Association strongest for new users, with a higher risk for COX-2 inhibitors than NSAIDs
THURSDAY, July 7 (HealthDay News) -- Use of non-aspirin, non-selective non-steroidal anti-inflammatory drugs (NSAIDs) or selective cyclooxygenase (COX) 2 inhibitors is associated with an increased risk of atrial fibrillation or flutter, according to a study published online July 4 in BMJ.
Morten Schmidt, from the Aarhus University Hospital in Denmark, and colleagues assessed the risk of atrial fibrillation or flutter correlated with the use of NSAIDs or COX 2 inhibitors. Between 1999 and 2008, 32,602 patients who had a first diagnosis of atrial fibrillation or flutter, were compared with 325,918 age- and gender-matched controls. Primary outcomes were current or recent use of NSAID at the time of admission, with current use categorized as new (first prescription within 60 days before diagnosis) or long-term use.
The investigators found that non-selective NSAIDs or COX 2 inhibitors were currently used by 9 percent of patients and 7 percent of controls. The incidence rate ratio (IRR) linking current use with atrial fibrillation or flutter was 1.33 for non-selective NSAIDs and 1.50 for COX 2 inhibitors, compared with no use, which reduced to 1.17 and 1.27, respectively, after adjusting for age, gender, and risk factors. The adjusted IRR in new users was 1.46 for non-selective NSAIDs and 1.71 for COX 2 inhibitors. Similar results were seen for individual NSAIDs.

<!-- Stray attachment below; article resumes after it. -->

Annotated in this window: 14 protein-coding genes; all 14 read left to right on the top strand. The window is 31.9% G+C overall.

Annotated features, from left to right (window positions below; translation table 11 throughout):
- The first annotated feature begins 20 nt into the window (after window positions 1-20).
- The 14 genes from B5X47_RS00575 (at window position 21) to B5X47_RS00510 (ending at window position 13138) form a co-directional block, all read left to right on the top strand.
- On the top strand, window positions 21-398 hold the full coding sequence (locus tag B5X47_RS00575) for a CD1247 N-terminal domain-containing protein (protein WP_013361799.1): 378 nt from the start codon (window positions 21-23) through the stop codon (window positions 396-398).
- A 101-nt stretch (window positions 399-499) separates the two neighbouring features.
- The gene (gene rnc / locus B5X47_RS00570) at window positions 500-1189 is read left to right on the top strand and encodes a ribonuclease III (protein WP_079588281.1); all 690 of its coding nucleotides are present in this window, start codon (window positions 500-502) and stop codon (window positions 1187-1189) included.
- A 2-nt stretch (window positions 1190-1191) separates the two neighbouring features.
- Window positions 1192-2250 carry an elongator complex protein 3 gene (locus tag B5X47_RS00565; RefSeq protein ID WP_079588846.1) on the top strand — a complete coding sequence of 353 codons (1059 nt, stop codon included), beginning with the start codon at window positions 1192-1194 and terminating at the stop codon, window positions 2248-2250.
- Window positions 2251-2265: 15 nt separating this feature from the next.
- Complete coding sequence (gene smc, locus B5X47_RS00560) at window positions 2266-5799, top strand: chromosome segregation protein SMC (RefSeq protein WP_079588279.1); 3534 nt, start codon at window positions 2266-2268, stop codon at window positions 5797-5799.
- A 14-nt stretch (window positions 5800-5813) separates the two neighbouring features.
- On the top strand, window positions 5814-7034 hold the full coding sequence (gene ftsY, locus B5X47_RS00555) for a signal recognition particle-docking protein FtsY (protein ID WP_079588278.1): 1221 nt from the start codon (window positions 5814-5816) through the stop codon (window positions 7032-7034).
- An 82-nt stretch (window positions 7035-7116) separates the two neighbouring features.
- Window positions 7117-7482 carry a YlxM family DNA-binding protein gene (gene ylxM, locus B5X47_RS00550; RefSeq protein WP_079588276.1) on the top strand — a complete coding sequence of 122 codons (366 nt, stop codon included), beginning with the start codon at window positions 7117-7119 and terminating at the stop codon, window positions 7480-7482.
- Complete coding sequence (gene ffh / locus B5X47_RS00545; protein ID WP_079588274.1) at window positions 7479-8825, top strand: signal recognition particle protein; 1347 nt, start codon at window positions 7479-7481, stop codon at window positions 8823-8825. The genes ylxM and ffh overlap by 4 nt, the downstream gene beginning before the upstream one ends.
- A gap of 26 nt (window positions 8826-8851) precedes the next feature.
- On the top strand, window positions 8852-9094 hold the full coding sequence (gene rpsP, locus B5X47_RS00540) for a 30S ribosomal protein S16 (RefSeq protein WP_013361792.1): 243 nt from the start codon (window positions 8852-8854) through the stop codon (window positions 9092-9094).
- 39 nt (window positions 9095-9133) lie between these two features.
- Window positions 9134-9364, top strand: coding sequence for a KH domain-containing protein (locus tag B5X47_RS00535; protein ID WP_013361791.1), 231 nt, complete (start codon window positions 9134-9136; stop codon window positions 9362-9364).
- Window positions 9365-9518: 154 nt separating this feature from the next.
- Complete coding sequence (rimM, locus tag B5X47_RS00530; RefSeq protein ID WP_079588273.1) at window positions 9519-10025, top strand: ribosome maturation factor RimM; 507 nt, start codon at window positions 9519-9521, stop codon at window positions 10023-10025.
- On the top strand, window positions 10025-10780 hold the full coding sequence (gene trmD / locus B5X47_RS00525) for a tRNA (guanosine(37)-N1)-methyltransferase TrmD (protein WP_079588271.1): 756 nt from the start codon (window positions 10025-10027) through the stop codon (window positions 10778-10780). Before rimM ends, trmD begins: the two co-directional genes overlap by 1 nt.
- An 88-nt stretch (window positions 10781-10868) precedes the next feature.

"Use of non-aspirin NSAIDs was associated with an increased risk of atrial fibrillation or flutter. Compared with non-users, the association was strongest for new users, with a 40 to 70 percent increase in relative risk (lowest for non-selective NSAIDs and highest for COX 2 inhibitors)," the authors write.
One of the study authors disclosed financial ties with a pharmaceutical company.
Editorial (subscription or payment may be required)